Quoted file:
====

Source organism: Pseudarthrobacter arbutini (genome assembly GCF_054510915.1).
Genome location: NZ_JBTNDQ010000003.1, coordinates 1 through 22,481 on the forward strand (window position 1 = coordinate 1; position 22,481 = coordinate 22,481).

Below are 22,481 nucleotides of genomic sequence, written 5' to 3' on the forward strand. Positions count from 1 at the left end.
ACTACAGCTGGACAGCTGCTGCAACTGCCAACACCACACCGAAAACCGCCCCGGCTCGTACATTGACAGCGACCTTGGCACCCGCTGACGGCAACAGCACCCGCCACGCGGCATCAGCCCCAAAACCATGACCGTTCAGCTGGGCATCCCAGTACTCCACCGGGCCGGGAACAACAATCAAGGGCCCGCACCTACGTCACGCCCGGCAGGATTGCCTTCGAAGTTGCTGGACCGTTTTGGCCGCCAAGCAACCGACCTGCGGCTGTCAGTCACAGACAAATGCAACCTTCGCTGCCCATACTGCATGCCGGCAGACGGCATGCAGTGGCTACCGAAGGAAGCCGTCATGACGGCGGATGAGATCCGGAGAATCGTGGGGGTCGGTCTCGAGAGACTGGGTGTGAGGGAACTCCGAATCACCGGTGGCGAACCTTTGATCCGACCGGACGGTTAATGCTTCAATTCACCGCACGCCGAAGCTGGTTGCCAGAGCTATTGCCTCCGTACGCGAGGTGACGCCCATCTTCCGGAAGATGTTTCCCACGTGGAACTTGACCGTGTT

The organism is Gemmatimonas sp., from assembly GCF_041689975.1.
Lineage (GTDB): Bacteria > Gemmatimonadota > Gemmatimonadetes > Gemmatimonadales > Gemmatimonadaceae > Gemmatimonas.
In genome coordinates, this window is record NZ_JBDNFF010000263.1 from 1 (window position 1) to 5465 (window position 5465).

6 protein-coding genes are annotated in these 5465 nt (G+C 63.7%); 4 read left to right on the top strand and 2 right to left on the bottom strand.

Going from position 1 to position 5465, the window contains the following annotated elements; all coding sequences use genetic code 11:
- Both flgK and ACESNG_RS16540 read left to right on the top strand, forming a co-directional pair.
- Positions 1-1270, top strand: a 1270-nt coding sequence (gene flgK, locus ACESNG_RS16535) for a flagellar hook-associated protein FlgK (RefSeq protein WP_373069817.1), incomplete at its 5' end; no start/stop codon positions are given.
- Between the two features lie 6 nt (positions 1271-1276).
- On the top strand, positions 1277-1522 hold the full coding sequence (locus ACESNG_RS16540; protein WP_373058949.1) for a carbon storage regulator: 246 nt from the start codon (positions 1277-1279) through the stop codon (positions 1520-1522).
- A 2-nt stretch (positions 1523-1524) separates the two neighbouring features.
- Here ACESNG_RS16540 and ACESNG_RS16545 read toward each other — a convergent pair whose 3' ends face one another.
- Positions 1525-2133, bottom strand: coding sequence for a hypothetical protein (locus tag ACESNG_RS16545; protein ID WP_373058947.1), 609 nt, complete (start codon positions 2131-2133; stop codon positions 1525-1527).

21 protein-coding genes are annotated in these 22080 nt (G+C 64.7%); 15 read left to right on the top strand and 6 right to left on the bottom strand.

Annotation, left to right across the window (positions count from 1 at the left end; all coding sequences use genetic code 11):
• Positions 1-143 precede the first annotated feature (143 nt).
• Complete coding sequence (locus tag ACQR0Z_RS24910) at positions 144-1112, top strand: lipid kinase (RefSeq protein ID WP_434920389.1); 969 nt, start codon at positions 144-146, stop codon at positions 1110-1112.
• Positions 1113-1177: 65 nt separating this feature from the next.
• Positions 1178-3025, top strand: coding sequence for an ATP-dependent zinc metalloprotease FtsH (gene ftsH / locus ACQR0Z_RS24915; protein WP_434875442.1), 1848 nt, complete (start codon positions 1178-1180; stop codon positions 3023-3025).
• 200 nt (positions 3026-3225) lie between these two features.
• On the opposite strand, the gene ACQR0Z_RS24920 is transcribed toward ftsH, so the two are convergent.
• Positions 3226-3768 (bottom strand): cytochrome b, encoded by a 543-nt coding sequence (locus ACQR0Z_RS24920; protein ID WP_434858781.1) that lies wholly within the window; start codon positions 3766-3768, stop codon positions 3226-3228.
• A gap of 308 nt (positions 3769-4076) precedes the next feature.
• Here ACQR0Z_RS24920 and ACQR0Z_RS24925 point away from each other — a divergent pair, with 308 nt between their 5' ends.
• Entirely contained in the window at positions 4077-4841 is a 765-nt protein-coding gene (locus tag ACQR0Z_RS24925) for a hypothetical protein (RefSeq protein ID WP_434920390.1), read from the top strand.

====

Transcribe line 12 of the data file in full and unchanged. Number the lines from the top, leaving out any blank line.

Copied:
- Between the two features lie 6 nt (positions 1271-1276).